Title:
Fireproof louvered closures such as doors and windows, and methods for providing the same
Kind Code:
A1


Abstract:
A fireproof louver panel includes a panel frame and a plurality of longitudinally extending slats attached to the panel frame. One or more of the slats has a shell and an intumescent layer that expands under heat to form an airtight seal. A fireproof door or window may include an external frame, an internal core of a fireproof material (among other materials), and one or more such fireproof louver panels. A method of fireproofing an opening includes affixing a movable fireproof closure in the opening, and placement intumescent layers on the closure and on louvers disposed therein so that the opening is sealed when the first intumescent layer and the second intumescent layer are both subjected to heat.



Inventors:
Graboyes, Steven M. (Alexandria, VA, US)
Application Number:
11/802411
Publication Date:
12/06/2007
Filing Date:
05/22/2007
Primary Class:
International Classes:
E04C2/00
View Patent Images:
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Primary Examiner:
BARLOW, ADAM G
Attorney, Agent or Firm:
NATH & ASSOCIATES PLLC (Alexandria, VA, US)
Claims:
What is claimed is:

1. A fireproof louver panel, the panel comprising a panel frame; and a plurality of longitudinally extending slats attached to the panel frame, wherein one or more of the slats comprises a shell and an intumescent layer that expands under heat to form an airtight seal.

2. The panel of claim 1, wherein the longitudinally extending slats have a thickness, angle, and spacing sufficient to form said airtight seal when subjected to heat.

3. The panel of claim 1, wherein the thickness is from 0.05 to 0.5 inches, the angle is from 30 degrees to 75 degrees, and the spacing is from 0.05 to 0.5 inches.

4. The panel of claim 3, wherein the thickness is about 0.25 inches, the angle is about 60 degrees, and the spacing is about 0.25 inches.

5. The panel of claim 1, wherein the longitudinally extending slats are perpendicular to the plane of the door and have a thickness and spacing sufficient to form an airtight seal when subjected to heat.

6. The panel of claim 1, wherein the shell comprises at least one opening through which the intumescent layer expands under heat.

7. The panel of claim 6, wherein the opening is shaped to cause the intumescent layer, when under heat, to expand in the plane of the door.

8. The panel of claim 1, wherein the shell breaks open when the intumescent layer expands under heat.

9. The panel of claim 1, wherein the intumescent layer is inside an inner cavity of the shell.

10. The panel of claim 1, wherein the shell of the one or more slats comprises an upper layer and a lower layer, and wherein the one or more slats further comprises an outer skin which surrounds the upper layer, the lower layer, and the intumescent material.

11. The panel of claim 10, wherein the outer skin comprises a wrapping material structurally configured to open at a chosen location during expansion of the intumescent layer.

12. The panel of claim 1, wherein the intumescent material is selected from the group consisting of: hydrated sodium silicate; foaming graphite; expanding graphite; poly-ammonium phosphates; and combinations thereof.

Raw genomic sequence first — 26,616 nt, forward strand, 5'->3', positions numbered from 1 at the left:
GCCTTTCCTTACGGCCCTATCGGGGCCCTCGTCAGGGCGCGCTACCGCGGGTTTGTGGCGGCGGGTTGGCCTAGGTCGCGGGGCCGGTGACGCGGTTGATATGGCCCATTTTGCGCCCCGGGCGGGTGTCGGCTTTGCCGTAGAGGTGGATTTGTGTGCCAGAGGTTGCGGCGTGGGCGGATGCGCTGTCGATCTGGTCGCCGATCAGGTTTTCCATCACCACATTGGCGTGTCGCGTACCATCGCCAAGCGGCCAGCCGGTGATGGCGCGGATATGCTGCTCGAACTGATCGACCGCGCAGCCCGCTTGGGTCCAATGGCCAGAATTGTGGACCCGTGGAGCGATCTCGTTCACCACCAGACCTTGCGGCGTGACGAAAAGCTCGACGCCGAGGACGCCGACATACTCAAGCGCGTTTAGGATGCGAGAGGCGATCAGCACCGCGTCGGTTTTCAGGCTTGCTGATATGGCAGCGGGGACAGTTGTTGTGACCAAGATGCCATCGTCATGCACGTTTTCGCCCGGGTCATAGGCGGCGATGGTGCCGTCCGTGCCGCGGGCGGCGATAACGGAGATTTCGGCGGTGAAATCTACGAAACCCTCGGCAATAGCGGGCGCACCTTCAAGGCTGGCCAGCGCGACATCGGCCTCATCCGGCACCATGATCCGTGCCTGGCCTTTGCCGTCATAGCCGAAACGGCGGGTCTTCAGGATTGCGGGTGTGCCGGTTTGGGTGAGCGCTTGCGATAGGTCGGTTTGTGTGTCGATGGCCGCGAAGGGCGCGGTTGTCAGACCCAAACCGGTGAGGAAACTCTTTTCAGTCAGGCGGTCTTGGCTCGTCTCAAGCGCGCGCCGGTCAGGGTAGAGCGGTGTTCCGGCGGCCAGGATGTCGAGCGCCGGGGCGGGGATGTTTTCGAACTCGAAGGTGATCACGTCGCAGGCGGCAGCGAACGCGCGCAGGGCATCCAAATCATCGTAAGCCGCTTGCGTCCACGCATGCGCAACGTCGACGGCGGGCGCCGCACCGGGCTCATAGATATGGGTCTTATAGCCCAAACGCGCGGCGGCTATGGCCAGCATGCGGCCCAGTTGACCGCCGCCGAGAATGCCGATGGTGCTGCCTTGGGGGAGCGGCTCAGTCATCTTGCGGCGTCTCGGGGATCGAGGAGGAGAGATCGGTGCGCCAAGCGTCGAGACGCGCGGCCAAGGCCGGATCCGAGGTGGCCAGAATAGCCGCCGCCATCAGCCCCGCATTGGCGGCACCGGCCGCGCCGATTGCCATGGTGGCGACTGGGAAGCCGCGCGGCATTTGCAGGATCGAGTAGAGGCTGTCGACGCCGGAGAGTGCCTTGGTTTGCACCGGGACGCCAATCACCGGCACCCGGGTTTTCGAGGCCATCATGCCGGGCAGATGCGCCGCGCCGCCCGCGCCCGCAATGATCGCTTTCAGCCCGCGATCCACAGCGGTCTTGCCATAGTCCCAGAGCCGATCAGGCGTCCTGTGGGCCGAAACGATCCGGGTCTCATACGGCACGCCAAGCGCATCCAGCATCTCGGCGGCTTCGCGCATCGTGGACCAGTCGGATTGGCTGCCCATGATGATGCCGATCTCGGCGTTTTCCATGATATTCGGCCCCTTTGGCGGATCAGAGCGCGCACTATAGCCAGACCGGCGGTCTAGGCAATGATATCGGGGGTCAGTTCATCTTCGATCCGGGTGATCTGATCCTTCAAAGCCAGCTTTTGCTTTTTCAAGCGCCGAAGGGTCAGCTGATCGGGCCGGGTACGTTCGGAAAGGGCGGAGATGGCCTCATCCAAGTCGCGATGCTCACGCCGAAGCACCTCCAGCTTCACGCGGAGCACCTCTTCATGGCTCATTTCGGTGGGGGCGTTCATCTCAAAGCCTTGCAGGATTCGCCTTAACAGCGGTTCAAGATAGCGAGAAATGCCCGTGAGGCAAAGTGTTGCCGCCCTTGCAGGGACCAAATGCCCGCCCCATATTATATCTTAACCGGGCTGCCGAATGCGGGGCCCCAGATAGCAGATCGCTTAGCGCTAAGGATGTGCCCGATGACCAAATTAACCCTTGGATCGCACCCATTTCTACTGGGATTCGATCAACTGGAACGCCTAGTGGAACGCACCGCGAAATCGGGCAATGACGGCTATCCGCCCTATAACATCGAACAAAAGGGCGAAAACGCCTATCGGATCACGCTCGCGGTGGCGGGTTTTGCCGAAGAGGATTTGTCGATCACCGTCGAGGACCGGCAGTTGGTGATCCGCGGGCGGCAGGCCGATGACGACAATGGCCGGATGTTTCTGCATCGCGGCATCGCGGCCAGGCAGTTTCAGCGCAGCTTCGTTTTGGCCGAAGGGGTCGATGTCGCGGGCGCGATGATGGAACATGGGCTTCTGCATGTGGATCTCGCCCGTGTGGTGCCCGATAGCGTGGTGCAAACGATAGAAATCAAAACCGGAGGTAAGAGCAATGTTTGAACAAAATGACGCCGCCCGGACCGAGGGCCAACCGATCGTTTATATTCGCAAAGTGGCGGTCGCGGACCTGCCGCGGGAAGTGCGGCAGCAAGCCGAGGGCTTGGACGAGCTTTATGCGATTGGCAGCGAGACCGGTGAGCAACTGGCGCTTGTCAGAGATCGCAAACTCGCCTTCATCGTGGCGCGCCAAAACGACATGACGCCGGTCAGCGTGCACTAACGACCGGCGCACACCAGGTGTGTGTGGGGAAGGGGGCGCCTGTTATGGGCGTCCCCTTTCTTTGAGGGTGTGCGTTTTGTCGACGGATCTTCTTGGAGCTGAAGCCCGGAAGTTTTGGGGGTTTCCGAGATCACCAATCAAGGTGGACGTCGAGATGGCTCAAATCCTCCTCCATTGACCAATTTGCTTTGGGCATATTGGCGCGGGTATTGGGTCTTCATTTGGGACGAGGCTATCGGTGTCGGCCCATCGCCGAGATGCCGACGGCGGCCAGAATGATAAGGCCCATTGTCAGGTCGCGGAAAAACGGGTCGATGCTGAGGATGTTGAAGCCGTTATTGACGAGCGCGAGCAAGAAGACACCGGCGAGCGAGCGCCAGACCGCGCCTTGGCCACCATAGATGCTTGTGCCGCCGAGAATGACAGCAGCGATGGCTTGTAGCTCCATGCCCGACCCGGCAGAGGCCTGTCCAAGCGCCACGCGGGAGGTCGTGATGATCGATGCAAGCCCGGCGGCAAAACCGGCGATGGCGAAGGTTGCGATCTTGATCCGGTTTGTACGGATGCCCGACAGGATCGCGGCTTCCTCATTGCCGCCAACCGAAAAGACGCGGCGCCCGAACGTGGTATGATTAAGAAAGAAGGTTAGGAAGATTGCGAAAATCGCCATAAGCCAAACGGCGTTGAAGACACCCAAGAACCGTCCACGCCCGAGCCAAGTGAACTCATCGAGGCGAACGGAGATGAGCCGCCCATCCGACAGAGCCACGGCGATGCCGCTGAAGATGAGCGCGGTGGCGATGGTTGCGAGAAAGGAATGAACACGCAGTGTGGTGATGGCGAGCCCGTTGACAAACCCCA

13. The panel of claim 1, wherein the intumescent material forms a non-combustible heat-sealing foam when heated.

14. The panel of claim 1, wherein the slats are jalousie-type slats.

15. A fireproof door, the door comprising: an external frame; an internal core comprising a fireproof material; and the panel of claim 1.

16. The door of claim 15, wherein a further intumescent layer is disposed at the outside of the external frame; and wherein the intumescent material and the further intumescent material provide an airtight seal extending beyond the dimensions of the external frame.

17. The door of claim 15, the door further comprising: a window disposed in a window opening therein, wherein the panel of claim 1 is disposed in the window opening adjacent the window.

18. A fireproof window, the window comprising: an external frame; a flat translucent internal core comprising a fireproof material; and the panel of claim 1 adjacent a flat side of the flat-translucent internal core.

19. A method of fireproofing an opening, the method comprising: affixing within the opening a movable fireproof closure having a first intumescent layer attached at the exterior of the closure and a panel frame within the closure, the panel frame having attached thereto a plurality of longitudinally extending slats, wherein one or more of the slats comprises a second intumescent layer; and configuring placement of the first and second intumescent layers so that the opening is sealed when the first intumescent layer and the second intumescent layer are both subjected to heat.

20. A system for fireproofing an opening in an otherwise fireproofed door, the system comprising: means for supporting longitudinally extending slats in the opening; and means disposed within the slats for expanding under heat to form an airtight seal.

Description:

CROSS-REFERENCE TO RELATED APPLICATIONS

This application claims the benefit of U.S. Provisional Patent Application No. 60/802,171, filed May 22, 2006, the contents of which are hereby incorporated herein by reference in their entirety.

BACKGROUND OF THE INVENTION

1. Field of the Invention

This invention relates to building closures, such as doors and windows, in general, and relates to fireproof closures in particular.

2. Related Art

A fireproof door or window is a self-closing barrier designed to prevent the penetration of fire and smoke in through openings in walls for a given period of time. As used herein, the term “fireproof” refers to this ability to prevent the penetration of fire and smoke in through openings in walls for a given period of time, and not to any absolute ability to stop fires from spreading for an extended time.